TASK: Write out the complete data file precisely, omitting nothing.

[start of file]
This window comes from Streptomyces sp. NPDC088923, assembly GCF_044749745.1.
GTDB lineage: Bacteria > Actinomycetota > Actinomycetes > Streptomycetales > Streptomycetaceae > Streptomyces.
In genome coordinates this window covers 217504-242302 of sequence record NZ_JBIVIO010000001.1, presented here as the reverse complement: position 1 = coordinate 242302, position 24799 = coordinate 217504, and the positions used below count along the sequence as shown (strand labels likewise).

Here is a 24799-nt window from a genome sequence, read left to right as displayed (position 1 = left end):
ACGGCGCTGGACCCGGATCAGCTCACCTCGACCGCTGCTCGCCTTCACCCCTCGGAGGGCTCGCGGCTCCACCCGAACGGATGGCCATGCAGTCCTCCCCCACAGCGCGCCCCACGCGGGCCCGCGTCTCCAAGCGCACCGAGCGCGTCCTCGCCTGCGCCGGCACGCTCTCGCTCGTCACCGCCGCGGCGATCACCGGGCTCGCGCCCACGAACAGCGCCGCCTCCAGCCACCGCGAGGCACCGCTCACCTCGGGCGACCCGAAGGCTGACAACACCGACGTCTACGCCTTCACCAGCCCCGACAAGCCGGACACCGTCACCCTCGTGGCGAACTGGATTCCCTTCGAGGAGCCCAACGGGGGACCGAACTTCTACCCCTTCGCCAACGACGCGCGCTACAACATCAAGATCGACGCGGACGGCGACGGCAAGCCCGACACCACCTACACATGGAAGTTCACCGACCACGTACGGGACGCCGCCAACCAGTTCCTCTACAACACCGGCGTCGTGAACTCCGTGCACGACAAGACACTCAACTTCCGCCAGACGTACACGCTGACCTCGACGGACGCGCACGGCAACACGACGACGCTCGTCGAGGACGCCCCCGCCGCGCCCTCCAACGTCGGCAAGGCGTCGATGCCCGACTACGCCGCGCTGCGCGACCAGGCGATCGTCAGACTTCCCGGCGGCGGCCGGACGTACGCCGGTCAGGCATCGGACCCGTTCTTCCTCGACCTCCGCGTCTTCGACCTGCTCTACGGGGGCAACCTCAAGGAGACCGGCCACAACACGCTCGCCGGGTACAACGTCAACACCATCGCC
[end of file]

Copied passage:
This window comes from Streptomyces sp. NPDC088923, assembly GCF_044749745.1.
GTDB lineage: Bacteria > Actinomycetota > Actinomycetes > Streptomycetales > Streptomycetaceae > Streptomyces.
In genome coordinates this window covers 217504-242302 of sequence record NZ_JBIVIO010000001.1, presented here as the reverse complement: position 1 = coordinate 242302, position 24799 = coordinate 217504, and the positions used below count along the sequence as shown (strand labels likewise).

Here is a 24799-nt window from a genome sequence, read left to right as displayed (position 1 = left end):
ACGGCGCTGGACCCGGATCAGCTCACCTCGACCGCTGCTCGCCTTCACCCCTCGGAGGGCTCGCGGCTCCACCCGAACGGATGGCCATGCAGTCCTCCCCCACAGCGCGCCCCACGCGGGCCCGCGTCTCCAAGCGCACCGAGCGCGTCCTCGCCTGCGCCGGCACGCTCTCGCTCGTCACCGCCGCGGCGATCACCGGGCTCGCGCCCACGAACAGCGCCGCCTCCAGCCACCGCGAGGCACCGCTCACCTCGGGCGACCCGAAGGCTGACAACACCGACGTCTACGCCTTCACCAGCCCCGACAAGCCGGACACCGTCACCCTCGTGGCGAACTGGATTCCCTTCGAGGAGCCCAACGGGGGACCGAACTTCTACCCCTTCGCCAACGACGCGCGCTACAACATCAAGATCGACGCGGACGGCGACGGCAAGCCCGACACCACCTACACATGGAAGTTCACCGACCACGTACGGGACGCCGCCAACCAGTTCCTCTACAACACCGGCGTCGTGAACTCCGTGCACGACAAGACACTCAACTTCCGCCAGACGTACACGCTGACCTCGACGGACGCGCACGGCAACACGACGACGCTCGTCGAGGACGCCCCCGCCGCGCCCTCCAACGTCGGCAAGGCGTCGATGCCCGACTACGCCGCGCTGCGCGACCAGGCGATCGTCAGACTTCCCGGCGGCGGCCGGACGTACGCCGGTCAGGCATCGGACCCGTTCTTCCTCGACCTCCGCGTCTTCGACCTGCTCTACGGGGGCAACCTCAAGGAGACCGGCCACAACACGCTCGCCGGGTACAACGTCAACACCATCGCC